Feature Article - April 2003
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Staff Strategies

How to hire, manage and keep great employees despite the generation gaps

By Margaret Ahrweiler


Team building

Soak City's Rehnborg agrees, saying that his biggest misconception as a manager was that money was most important to employees. Instead, he found that his under-25 set wanted to be part of a team, to belong to something with a reputation for excellence. As a result, he created a strong team atmosphere and the opportunity to excel. All employees belong to teams, complete with their own flags, which are raised every day. The staff earns points for their teams through an array of ways, as each group competes against the others.

For his lifeguards, Rehnborg promotes the staff as an elite corps. Only 75 percent of those hired pass rigorous training, which ends with a graduation ceremony. Next, Rehnborg uses the Ellis and Associates certification program as a standard, holds weekly training sessions to hone skills, and offers both an in-house Olympics and a chance to compete in the regional and national lifeguard championships. (The Soak City team placed fourth last year.)

Problems, problems, problems

Next, employers must be ready to address problems, especially those unique to the Millennials. This means creating clear, written policies; discussing them when hiring; and sticking to them no matter what.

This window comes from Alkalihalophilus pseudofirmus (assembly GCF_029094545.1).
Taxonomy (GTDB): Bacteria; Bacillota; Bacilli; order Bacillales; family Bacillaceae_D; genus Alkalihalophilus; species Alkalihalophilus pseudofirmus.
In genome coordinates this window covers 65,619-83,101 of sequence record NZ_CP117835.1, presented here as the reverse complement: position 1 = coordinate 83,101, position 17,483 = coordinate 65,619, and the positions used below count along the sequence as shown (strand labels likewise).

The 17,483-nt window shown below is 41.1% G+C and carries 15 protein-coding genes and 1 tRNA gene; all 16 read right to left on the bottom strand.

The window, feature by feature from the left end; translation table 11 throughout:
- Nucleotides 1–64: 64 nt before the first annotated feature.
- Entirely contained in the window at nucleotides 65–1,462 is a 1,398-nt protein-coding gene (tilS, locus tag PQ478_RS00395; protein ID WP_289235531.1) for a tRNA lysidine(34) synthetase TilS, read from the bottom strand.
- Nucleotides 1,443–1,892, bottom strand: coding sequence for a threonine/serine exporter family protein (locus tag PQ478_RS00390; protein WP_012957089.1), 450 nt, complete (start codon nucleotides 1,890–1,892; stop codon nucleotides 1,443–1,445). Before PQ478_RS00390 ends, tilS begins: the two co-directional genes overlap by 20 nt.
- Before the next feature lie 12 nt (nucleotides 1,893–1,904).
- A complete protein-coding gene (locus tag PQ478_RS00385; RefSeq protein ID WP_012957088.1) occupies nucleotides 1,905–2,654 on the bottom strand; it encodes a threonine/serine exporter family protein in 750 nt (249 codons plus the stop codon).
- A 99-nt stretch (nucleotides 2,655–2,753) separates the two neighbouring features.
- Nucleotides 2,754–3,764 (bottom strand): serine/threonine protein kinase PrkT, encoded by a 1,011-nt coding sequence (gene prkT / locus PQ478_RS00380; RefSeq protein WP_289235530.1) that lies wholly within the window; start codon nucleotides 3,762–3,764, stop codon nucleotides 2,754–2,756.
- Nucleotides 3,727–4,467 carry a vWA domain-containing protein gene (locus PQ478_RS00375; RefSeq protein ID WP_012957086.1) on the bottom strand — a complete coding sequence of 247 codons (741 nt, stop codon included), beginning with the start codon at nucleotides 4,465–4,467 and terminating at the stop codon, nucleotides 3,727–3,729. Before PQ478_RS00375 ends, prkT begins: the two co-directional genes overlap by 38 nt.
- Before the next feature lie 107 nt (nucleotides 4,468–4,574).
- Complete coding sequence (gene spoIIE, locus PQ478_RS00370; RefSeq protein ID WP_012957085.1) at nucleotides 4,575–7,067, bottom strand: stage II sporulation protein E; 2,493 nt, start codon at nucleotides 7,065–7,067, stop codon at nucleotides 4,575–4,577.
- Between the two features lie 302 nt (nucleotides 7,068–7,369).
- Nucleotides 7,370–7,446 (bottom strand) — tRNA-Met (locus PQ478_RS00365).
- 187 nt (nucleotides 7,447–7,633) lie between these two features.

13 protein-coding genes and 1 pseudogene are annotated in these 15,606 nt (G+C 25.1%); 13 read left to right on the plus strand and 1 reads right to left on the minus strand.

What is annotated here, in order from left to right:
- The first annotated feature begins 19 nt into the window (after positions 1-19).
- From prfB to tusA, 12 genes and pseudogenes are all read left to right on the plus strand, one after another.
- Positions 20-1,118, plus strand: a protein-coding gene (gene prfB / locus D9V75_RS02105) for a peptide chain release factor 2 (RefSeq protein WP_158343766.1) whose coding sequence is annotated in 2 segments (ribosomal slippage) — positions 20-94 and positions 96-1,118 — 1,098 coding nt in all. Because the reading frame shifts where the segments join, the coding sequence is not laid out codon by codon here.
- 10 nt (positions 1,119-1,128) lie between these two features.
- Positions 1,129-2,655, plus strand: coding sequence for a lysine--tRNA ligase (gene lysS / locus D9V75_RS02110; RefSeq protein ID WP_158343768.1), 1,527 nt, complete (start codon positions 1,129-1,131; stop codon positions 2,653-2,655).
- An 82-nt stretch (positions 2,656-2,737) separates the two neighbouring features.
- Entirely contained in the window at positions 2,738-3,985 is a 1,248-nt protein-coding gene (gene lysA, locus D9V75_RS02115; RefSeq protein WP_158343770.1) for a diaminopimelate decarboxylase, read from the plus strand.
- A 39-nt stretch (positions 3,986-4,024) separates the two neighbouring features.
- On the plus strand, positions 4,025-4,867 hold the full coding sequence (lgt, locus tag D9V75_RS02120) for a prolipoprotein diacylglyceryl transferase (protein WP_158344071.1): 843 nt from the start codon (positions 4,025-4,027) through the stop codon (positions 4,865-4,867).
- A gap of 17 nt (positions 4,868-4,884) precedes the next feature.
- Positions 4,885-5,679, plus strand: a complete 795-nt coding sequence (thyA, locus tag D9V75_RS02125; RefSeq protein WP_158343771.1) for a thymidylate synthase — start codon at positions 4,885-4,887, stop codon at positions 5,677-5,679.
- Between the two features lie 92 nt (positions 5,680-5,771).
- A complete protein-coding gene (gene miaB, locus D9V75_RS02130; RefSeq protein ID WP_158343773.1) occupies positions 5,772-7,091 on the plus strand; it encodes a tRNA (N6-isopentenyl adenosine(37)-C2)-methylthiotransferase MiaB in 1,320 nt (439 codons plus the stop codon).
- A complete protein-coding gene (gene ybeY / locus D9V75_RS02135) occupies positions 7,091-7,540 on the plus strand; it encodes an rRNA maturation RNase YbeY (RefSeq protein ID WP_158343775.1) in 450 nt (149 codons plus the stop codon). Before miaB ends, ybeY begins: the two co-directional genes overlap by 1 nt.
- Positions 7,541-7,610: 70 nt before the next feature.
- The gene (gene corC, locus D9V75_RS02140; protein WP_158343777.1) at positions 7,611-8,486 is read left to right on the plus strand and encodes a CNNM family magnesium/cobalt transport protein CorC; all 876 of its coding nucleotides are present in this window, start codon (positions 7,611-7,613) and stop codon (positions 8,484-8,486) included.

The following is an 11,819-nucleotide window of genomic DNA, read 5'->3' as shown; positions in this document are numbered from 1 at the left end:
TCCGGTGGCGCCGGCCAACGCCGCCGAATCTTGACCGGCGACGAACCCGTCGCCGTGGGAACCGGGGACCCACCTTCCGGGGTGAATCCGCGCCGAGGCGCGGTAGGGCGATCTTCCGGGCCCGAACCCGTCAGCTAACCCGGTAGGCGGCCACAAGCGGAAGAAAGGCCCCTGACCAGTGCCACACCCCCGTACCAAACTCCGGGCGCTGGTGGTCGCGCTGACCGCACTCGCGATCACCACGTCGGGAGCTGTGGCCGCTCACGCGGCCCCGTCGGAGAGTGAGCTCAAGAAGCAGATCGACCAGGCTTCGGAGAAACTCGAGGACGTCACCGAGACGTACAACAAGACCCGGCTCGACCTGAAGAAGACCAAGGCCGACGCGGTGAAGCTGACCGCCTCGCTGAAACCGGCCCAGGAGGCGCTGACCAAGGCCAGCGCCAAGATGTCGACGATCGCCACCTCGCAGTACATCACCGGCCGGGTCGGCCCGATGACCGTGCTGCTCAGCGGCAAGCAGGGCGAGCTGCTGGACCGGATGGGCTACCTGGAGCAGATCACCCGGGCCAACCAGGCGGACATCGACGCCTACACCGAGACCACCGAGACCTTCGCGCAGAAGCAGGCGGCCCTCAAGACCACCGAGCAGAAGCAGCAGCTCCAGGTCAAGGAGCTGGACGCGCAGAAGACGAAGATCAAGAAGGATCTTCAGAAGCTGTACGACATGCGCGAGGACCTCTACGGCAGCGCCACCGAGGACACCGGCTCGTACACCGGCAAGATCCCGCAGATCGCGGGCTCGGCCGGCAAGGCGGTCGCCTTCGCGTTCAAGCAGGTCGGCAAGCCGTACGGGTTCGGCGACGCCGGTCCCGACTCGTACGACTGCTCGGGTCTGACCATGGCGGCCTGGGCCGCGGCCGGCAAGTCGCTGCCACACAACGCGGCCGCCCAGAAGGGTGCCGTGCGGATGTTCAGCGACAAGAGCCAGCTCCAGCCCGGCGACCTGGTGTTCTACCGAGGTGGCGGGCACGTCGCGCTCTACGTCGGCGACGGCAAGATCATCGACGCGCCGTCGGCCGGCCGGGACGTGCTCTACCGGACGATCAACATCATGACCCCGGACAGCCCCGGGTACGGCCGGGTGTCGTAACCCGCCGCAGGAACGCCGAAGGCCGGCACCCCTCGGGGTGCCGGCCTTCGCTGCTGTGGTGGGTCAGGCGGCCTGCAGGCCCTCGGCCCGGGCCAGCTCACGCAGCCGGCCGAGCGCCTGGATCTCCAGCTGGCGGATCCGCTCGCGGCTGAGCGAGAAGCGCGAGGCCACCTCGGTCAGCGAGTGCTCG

For example, many employers of Millennials complain about the youths' use of personal electronics on the job: cell phones, PDAs, MP3 players and pagers. Younger employees may frequently show up for work late, or not at all. And most frequently, managers report problems with parents interfering.

The only way to prevent such problems, those in the field report, is to create clear policies and stick with them no matter what. This means written policies prohibiting cell phones and other electronics at all times. This means clear consequences for tardiness. It means firing employees who don't live up to standards.

When it comes to disorganization and problems with schedules, rec supervisors also must understand that this group has let parents program and oversee personal schedules, so the teens may not yet have developed those skills. Miller suggests working with problem cases one-on-one, "coaching, rather than managing" to help them build these skills. She also reports that mentoring, especially with older, retired workers, seems to work well.

Empowering a disorganized group by asking them to work out a schedule has proven effective for Laguna Niguel's Dittmar as well. But when trouble occurs, parents lurk.

"I've released employees because they don't come to work on time and I get calls from their parents," Dittmar recalls. "I have to tell them this isn't high school, it's a job. You can't go to the principal. And it's not your job, Mom or Dad, it's theirs."

These overly concerned adults can cause additional strife if they use the facility where their child works, Wendover says. To solve this dilemma, he suggests explaining to both employee and parent that, because of privacy laws, you cannot discuss their job with parents and cannot permit parents calling.

"You may lose a few kids along the way, but they may be the ones who would have given you the most grief," he says.